Astaxanthin and muscle recovery

Astaxanthin, pronounced asta-zan-thin, is the reddish pink pigment present in some salt water algae under certain natural conditions that turn salmon, crayfish and prawns their pinky colour. Astaxanthin also is responsible for giving flamingoes their unique pink feathering (due to their consumption of the algae in the water and exposure to the sun). Baby Flamingoes are born white and they gradually turn pink as they eat the krill and algae. It also happens to be super-potent antioxidant with a lot of science behind it.

Astaxanthin can help to mop up these free radicals within the mitochondria with its powerful antioxidant activity and support cell recovery. A study in 2007 (1) analyzed several antioxidants for their power. This study concluded that Astaxanthin was 6,000 times stronger than Vitamin C, 800 times stronger than CoQ10, 550 times stronger than green tea and 75 times stronger than alpha lipoic acid.

Astaxanthin is a powerful antioxidant and is found in the highest concentration in nature in the muscles of the salmon fish in the wild. Scientists have concluded that astaxanthin helps provide the power and energy required by these fish to swim against the strong white water currents upstream for days on end to find shallow stagnant pools of water to reproduce. This incredible behavior, that you may have seen on a nature program, is indeed an athletic ability no one would ordinarily expect of fish.

Astaxanthin has many health benefits for humans too. The most well studied is that it can support recovery after exercise and nourish muscles after intense exercise. So, whether you are a professional, an amateur age grouper or simply a weekend warrior (just like those amazing fish), Astaxanthin may well assist the athletically inclined amongst us to enjoy better endurance, enhanced energy and strength. (2,3)

So. How does it work then? Astaxanthin has a very powerful effect on mitochondria, which are the power generating molecules inside each cell. These guys produce the fuel on which you run, breathe, move and literally exist. Our muscles are where we find the biggest demands for energy and where our mitochondria are most concentrated. We are all aware of the benefits of exercising regularly. Yet the downside to all this activity is the tired and sore muscles we experience afterwards due to the damage caused by free radicals which are released when we do exercise. No pain no gain goes the saying…

Astaxanthin is extremely potent as it filters into every cell in the body. Its unique lipophilic and hydrophilic properties allow it to access every cell, with one end protecting the fat-soluble part and the other end protecting the water-soluble part of each cell. It also has the ability to block certain chemicals in the body that cause discomfort.

Haematococcus pluvialis is a green micro algae, which accumulates a high Astaxanthin content when it is under stress conditions such as a salty environment, nitrogen deficiency, high temperature and UV light. Astaxanthin produced from the algae H. pluvialis is a main source for human consumption. It is also used as a source of pigment in the feed for farmed salmon, trout and shrimp to give them the distinct red colour. In the EU Astaxanthin is a permitted natural food colouring and has its own E number, E161.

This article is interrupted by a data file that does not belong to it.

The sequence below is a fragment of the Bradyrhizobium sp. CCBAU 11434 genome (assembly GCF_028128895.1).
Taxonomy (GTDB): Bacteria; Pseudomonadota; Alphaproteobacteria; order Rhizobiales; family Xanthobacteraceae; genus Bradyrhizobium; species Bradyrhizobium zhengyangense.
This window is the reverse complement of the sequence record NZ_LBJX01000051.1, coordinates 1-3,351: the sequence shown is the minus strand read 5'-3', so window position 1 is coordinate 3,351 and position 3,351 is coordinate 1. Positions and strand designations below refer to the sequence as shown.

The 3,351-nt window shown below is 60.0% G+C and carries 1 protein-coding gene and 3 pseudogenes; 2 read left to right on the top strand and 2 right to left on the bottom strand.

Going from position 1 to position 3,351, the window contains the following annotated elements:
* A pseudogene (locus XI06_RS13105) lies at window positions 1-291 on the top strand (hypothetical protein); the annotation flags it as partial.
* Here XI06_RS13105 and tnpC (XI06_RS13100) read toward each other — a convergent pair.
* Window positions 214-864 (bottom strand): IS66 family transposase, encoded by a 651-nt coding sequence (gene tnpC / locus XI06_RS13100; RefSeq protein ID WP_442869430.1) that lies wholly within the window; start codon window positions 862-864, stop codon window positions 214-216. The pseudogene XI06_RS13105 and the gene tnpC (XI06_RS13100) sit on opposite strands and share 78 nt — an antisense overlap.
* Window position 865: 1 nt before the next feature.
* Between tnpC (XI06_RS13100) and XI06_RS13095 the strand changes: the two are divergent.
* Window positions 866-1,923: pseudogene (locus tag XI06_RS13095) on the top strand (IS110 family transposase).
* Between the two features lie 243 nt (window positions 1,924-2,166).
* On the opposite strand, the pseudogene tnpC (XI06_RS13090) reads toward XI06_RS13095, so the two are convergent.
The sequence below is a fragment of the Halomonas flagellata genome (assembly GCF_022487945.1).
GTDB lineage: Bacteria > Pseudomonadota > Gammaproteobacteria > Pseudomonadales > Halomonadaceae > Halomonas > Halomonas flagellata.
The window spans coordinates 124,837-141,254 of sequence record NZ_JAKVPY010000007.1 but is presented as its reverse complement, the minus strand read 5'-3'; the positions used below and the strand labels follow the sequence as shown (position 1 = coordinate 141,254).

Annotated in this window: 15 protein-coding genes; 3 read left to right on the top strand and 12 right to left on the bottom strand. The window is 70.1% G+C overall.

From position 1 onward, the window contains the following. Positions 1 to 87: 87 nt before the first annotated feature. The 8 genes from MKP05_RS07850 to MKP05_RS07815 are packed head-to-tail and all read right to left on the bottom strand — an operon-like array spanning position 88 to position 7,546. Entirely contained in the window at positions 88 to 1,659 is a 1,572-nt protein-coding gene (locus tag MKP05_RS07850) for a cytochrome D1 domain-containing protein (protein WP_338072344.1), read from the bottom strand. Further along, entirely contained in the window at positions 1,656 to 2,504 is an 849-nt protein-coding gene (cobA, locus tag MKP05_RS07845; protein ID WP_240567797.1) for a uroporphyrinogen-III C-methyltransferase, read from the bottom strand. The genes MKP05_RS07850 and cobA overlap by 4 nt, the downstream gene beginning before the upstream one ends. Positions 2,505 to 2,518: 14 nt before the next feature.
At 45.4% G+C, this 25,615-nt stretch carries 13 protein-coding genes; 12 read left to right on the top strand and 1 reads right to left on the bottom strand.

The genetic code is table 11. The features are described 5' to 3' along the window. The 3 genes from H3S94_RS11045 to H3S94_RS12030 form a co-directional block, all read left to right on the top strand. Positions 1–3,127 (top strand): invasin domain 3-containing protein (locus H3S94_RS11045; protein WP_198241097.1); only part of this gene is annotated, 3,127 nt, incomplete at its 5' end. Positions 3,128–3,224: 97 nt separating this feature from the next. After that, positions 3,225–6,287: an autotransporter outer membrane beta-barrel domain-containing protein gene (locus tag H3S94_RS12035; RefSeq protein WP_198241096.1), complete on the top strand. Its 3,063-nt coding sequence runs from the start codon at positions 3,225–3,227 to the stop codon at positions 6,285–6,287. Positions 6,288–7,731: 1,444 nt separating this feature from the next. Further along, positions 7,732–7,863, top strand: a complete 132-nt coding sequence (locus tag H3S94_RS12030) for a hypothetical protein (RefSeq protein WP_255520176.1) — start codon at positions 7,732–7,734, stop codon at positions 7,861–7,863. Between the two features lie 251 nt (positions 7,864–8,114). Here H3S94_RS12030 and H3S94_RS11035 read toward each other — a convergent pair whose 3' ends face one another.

Astaxanthin can be consumed naturally by eating (yes, you guessed it) those plucky strong fresh wild salmon or other pink seafood like crayfish, prawns and shrimps- but to get enough you would need to eat a lot of seafood. Like A LOT – nearly a kg of wild fish each day. This raises considerations for your weekly food budget as good quality salmon is not cheap. There is also consideration for exposure to heavy metals and other toxins sometimes present in seafood – not to mention taste preferences and the effects on salmon fish stocks. The other way to consume Astaxanthin is to look for a supplement.

Astaxanthin is produced for supplements in one of two ways –the algae (nothing fishy here – astaxanthin is vegan) starts in a closed culture system and then is put into a reddening cycle in natural large water culture ponds exposed to the sun in sunny climates like Hawaii and Israel. Other producers grow the algae in a fully closed network of glass tubes in the deserts of Israel or China which means there is less risk of environmental pollutants. The algae can also be grown hydroponically year round in a completely enclosed environment under UV lighting.

TAPS No: PP1109

BioBalance Astaxanthin is naturally sourced from Haematococcus pluvialis algae. Each capsule provides 80mg of Natural Astaxanthin (equivalent to 4mg Astaxanthin) plus Vitamin E. Buy it now from our secure online shop.

References:

¹ Nishida Y. et. al, Quenching Activities of Common Hydrophilic and Lipophilic Antioxidants against Singlet Oxygen Using Chemiluminescence Detection System.
Carotenoid Science 11:16-20 (2007)

² Curt L. Malmsten and Åke Lignell. Dietary Supplementation with Astaxanthin-Rich Algal Meal Improves Strength Endurance. A Double Blind Placebo Controlled Study on Male Students. Carotenoid Science, Vol.13, 2008 ISSN 1880-5671.

³ Aoi W, Naito Y, Takanami Y, Ishii T, Kawai Y, Akagiri S, Kato Y, Osawa T, Yoshikawa T. Astaxanthin improves muscle lipid metabolism in exercise via inhibitory effect of oxidative CPT I modification. Biochem Biophys Res Commun. 2008 Feb 22;366(4):892-7. Epub 2007 Dec 17.